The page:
Ten years ago this month, the world’s financial system nearly ground to a halt. It was a dramatic and pivotal time, which has had lasting effects on many people’s lives. But, as the founder of the world’s largest hedge fund, Bridgewater’s Ray Dalio, notes, it was also something that has happened many times in history and will happen many times in the future.
As you know, I believe that everything happens over and over again and that by looking at those things happening many times, one can see the patterns and understand the cause-effect relationships to develop principles for dealing with them. Prior to 2008, I had studied these relationships for debt crises with my colleagues at Bridgewater, and because we understood these relationships, we were able to navigate the crisis well when many others struggled.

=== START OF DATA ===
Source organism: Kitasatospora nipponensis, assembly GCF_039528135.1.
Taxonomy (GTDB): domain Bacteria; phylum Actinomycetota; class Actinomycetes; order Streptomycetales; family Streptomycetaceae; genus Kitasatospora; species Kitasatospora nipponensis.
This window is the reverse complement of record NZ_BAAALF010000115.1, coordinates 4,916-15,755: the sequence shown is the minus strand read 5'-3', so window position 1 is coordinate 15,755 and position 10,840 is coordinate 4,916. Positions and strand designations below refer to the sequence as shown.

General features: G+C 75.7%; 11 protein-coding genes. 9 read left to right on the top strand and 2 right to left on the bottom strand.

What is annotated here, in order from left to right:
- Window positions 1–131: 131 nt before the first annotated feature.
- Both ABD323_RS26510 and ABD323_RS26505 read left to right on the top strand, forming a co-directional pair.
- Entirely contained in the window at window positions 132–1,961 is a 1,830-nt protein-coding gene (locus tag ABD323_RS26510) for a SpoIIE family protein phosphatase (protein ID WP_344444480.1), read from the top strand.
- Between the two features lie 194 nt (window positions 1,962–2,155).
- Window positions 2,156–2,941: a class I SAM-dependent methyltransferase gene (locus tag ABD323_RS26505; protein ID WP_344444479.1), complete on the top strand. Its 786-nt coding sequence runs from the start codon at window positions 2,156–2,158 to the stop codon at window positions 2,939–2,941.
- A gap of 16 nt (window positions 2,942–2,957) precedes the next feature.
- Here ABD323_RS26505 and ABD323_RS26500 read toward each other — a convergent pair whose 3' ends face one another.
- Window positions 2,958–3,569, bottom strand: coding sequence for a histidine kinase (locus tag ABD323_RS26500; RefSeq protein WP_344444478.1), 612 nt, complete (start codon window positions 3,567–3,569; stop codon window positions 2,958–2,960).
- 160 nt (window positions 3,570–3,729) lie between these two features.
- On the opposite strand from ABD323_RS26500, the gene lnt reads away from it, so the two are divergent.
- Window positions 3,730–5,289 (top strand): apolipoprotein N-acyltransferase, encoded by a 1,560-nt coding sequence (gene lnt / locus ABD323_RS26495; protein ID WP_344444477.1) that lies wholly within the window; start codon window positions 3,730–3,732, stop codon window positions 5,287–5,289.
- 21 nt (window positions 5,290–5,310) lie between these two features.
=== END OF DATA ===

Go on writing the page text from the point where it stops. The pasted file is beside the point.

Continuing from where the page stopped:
Today I am sharing our understanding of how debt crises work and how to navigate them well in a new book called “A Template for Understanding Big Debt Crises.”
I am making it available for free because I am now at a stage of life where what’s most important to me is to pass along the principles that have helped me. My hope is that sharing this template will reduce the chances of big debt crises happening and help them be better managed in the future.
The template comes in three parts.
The first explains the template for understanding how debt cycles work and provides principles for dealing with them well.
In the second, I look at how three big debt crises worked in depth – the 2008 financial crisis, the US Great Depression of the 1930s, and Germany’s inflationary depression of the 1920s.
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